I grew up in a very tough Army. My sergeants had slugged their way
across Africa into Sicily and then up that bloody spine of Italy
fighting a tenacious German defender on killer ground.

Those noncoms cut no slack with fresh cannon fodder. They’d seen too
many rosy-cheeked recruits who were unprepared for battle turned into
purple mush. They taught: Learn it the right way or die. These iron
sergeants’ tough training — their exacting demand for unblinking
discipline and perfection in all things big and small — allowed me to
avoid the widow-maker over a lot of years spent dodging lead.

Back in the mid-and-late 1940s, the noncoms ran the Army. There were
officers, of course, but they were far from hands-on. The sergeants
trained and disciplined and were in your face from reveille to taps.
Officers were visible on payday, at court-martials and on major
maneuvers, wearing pressed fatigues that showed little wear or tear.

Regardless of how demanding these raw and frequently not-school-smart
sergeants were, they also made us understand that our most sacred duty
was looking after our soldiers’ welfare.

These were the warrior-leaders who were always first up, last in bed
and last in the chow line. Men who lived by the simple rule: FOLLOW ME.

The good lessons I sucked up from my no-nonsense mentors were passed
on by me with equal zeal to the thousands of young leaders I developed
while skippering nine company-size units and three infantry battalions,
as well as in my writings. And I’m sure the word and the standard were
passed on yet again.

But today this standard seems to be disappearing — which may well be
why morale is at an all-time low and why so many good troops are beating
feet in a hasty retreat from the Green Machine.

A fine sergeant whom I’ve known for more years than I want to count
says he is authorized 18 soldiers but until recently had only eight. Two
couldn’t take it anymore, set themselves up to be caught smoking
marijuana and were — as they’d planned — booted from the Army. Now
he’s down to six.

He says, “My soldiers spend only four to eight hours a week
performing the job they trained for.

The rest of the time they’re doing cleanup, lawn cutting, parades,
honor guard, sweeping out the motor pool and attending lectures on
Sensitivity Training.”

His soldiers keep asking, “Will we ever get to do what we joined up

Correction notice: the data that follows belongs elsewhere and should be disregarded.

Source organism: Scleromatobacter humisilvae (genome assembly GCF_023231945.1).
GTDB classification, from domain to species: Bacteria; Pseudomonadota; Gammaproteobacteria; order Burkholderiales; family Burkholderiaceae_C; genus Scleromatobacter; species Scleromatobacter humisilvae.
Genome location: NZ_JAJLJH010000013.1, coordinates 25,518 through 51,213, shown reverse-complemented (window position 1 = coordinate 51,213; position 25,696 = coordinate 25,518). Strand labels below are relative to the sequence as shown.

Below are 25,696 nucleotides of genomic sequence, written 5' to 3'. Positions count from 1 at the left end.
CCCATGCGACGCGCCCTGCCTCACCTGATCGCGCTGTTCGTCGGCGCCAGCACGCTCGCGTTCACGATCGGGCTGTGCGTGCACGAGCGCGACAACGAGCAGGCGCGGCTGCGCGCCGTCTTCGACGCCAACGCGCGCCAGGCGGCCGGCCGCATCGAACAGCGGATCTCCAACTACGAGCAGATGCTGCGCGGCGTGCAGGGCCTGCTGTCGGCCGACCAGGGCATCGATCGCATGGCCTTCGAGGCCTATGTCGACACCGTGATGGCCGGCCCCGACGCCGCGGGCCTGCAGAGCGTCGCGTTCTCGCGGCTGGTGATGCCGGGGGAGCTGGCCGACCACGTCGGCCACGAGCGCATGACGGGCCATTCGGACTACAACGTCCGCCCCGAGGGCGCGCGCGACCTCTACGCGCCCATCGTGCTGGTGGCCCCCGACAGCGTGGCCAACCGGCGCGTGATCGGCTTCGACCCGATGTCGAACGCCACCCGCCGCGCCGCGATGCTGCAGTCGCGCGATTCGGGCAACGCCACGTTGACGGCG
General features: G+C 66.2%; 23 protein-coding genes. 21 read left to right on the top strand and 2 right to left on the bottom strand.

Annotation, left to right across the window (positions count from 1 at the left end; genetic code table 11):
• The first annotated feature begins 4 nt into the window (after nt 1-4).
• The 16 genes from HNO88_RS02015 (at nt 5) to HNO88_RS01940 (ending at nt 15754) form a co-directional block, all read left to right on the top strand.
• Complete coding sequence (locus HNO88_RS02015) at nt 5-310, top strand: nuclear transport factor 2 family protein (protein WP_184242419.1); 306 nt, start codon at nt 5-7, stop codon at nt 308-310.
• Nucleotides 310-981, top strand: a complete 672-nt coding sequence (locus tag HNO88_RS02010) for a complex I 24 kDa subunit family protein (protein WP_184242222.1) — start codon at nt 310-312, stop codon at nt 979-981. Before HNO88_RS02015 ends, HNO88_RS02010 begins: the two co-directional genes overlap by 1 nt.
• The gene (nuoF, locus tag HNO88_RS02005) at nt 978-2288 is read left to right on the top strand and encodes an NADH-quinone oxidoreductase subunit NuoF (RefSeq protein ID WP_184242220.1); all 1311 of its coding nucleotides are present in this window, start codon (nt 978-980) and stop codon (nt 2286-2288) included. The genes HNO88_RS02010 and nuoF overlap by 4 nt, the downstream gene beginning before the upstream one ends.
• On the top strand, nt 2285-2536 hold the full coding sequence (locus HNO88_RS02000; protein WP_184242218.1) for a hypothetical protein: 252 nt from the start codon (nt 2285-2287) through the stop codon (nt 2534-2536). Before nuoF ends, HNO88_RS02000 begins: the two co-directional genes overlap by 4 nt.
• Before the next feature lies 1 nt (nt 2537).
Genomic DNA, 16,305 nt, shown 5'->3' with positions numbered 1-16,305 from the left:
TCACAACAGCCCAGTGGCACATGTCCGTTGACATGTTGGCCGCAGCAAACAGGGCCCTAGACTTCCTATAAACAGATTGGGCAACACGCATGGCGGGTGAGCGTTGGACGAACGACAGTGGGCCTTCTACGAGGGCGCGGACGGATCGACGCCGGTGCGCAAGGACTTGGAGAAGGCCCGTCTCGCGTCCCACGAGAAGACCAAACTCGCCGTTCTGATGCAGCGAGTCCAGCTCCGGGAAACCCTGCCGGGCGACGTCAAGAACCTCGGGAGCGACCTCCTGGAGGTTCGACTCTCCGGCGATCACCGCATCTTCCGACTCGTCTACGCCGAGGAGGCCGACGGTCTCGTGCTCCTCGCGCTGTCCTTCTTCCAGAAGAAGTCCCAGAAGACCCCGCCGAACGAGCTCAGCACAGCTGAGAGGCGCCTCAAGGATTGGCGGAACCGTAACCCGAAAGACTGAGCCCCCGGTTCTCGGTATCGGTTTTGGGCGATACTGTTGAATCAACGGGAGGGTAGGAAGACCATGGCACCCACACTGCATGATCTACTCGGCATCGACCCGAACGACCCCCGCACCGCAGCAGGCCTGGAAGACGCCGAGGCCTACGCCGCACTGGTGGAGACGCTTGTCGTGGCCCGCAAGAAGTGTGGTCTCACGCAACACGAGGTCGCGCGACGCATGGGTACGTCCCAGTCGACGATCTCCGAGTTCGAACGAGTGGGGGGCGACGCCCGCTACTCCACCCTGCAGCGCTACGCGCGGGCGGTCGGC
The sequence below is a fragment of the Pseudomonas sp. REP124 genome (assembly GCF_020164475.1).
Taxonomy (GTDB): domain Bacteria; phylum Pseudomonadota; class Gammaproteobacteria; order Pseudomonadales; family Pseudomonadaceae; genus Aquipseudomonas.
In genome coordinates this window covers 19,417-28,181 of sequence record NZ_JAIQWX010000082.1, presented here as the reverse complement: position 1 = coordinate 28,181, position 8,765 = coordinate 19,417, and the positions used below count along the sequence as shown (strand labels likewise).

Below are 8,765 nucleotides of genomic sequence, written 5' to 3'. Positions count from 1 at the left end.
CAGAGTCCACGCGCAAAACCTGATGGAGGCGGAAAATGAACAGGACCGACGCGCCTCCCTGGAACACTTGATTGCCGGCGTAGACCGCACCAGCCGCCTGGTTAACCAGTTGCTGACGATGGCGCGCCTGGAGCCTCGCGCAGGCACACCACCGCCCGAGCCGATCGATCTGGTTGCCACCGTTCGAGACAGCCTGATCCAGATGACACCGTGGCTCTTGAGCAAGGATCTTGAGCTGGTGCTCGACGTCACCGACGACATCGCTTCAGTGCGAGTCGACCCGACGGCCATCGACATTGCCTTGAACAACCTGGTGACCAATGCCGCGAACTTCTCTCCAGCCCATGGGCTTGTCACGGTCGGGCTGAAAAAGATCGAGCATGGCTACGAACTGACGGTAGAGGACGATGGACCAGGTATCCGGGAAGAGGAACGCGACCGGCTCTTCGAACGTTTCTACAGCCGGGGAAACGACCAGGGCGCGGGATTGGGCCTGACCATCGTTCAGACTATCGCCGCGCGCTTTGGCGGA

The good sergeant passed this on to the command sergeant major, who’s
ROAD (retired on active duty) and doesn’t want waves. After much ducking
and weaving, he replied, “Ask the officers — they run everything now.”

None of his six soldiers doing the work of 18 “intend to re-enlist.”
They say, “We aren’t soldiers, we’re uniformed laborers.”

These soldiers live in barracks in Germany with broken everything —
windows, stoves, TV. The command has no money to fix things, so it
covers by submitting work orders and tagging broken windows. Since
there’s no mess hall, the soldiers are given extra money and told to
fend for themselves. There’s a Burger King two miles down the road, but
none of the soldiers has a car.

Anthrax is a big scare, and all the soldiers have had their shots.
But last month their protective suits and masks were found to be
defective and removed. The unit has the new and costly nuclear,
biological and chemical detection and decontamination gear, but no money
to send anyone to school to learn how it works. So if a cloud of bad
stuff wafts their way, they’ll be as broken as their barracks.

The officers spend their time micromanaging, “spying and
sharpshooting the NCOs giving the training during ‘sergeant’s time'” —
time allocated exclusively for NCOs.

The higher the rank, the more the privileges. “Colonels and generals
take Lear jets everywhere. They even fly when it’s no more than an
hour’s drive away. When they do drive, it’s in new BMWs. Yet there’s no
money for the soldiers.”

The Soviet Union was an army without strong noncoms. Officers ran the
show until the outfit bellied up. From what my old pal and scores of
other noncoms say, our Army isn’t far behind.

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